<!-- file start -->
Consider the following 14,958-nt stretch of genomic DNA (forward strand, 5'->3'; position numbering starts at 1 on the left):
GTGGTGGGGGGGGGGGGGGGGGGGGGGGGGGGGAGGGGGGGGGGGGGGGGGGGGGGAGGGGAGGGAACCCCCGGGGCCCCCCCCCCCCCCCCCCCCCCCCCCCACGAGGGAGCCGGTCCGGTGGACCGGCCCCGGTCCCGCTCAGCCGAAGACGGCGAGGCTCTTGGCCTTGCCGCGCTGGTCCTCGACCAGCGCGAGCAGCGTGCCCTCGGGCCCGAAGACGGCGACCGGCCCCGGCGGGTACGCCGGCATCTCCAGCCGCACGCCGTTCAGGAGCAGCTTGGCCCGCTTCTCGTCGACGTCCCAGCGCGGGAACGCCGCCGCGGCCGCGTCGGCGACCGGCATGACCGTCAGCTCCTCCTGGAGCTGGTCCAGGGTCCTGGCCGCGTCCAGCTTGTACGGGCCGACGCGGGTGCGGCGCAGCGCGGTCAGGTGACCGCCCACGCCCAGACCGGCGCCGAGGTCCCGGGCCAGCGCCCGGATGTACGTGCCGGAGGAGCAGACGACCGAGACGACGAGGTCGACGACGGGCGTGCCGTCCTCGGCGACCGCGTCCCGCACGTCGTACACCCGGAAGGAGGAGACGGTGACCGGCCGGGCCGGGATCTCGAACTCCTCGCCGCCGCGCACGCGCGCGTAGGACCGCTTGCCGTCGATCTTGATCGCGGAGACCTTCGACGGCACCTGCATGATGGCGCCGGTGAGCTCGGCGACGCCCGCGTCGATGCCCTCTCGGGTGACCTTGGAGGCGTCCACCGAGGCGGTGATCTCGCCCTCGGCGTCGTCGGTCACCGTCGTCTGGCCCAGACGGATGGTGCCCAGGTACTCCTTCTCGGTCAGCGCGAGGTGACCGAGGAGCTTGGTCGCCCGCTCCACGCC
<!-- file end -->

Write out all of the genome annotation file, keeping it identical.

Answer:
Consider the following 14,958-nt stretch of genomic DNA (forward strand, 5'->3'; position numbering starts at 1 on the left):
GTGGTGGGGGGGGGGGGGGGGGGGGGGGGGGGGAGGGGGGGGGGGGGGGGGGGGGGAGGGGAGGGAACCCCCGGGGCCCCCCCCCCCCCCCCCCCCCCCCCCCACGAGGGAGCCGGTCCGGTGGACCGGCCCCGGTCCCGCTCAGCCGAAGACGGCGAGGCTCTTGGCCTTGCCGCGCTGGTCCTCGACCAGCGCGAGCAGCGTGCCCTCGGGCCCGAAGACGGCGACCGGCCCCGGCGGGTACGCCGGCATCTCCAGCCGCACGCCGTTCAGGAGCAGCTTGGCCCGCTTCTCGTCGACGTCCCAGCGCGGGAACGCCGCCGCGGCCGCGTCGGCGACCGGCATGACCGTCAGCTCCTCCTGGAGCTGGTCCAGGGTCCTGGCCGCGTCCAGCTTGTACGGGCCGACGCGGGTGCGGCGCAGCGCGGTCAGGTGACCGCCCACGCCCAGACCGGCGCCGAGGTCCCGGGCCAGCGCCCGGATGTACGTGCCGGAGGAGCAGACGACCGAGACGACGAGGTCGACGACGGGCGTGCCGTCCTCGGCGACCGCGTCCCGCACGTCGTACACCCGGAAGGAGGAGACGGTGACCGGCCGGGCCGGGATCTCGAACTCCTCGCCGCCGCGCACGCGCGCGTAGGACCGCTTGCCGTCGATCTTGATCGCGGAGACCTTCGACGGCACCTGCATGATGGCGCCGGTGAGCTCGGCGACGCCCGCGTCGATGCCCTCTCGGGTGACCTTGGAGGCGTCCACCGAGGCGGTGATCTCGCCCTCGGCGTCGTCGGTCACCGTCGTCTGGCCCAGACGGATGGTGCCCAGGTACTCCTTCTCGGTCAGCGCGAGGTGACCGAGGAGCTTGGTCGCCCGCTCCACGCC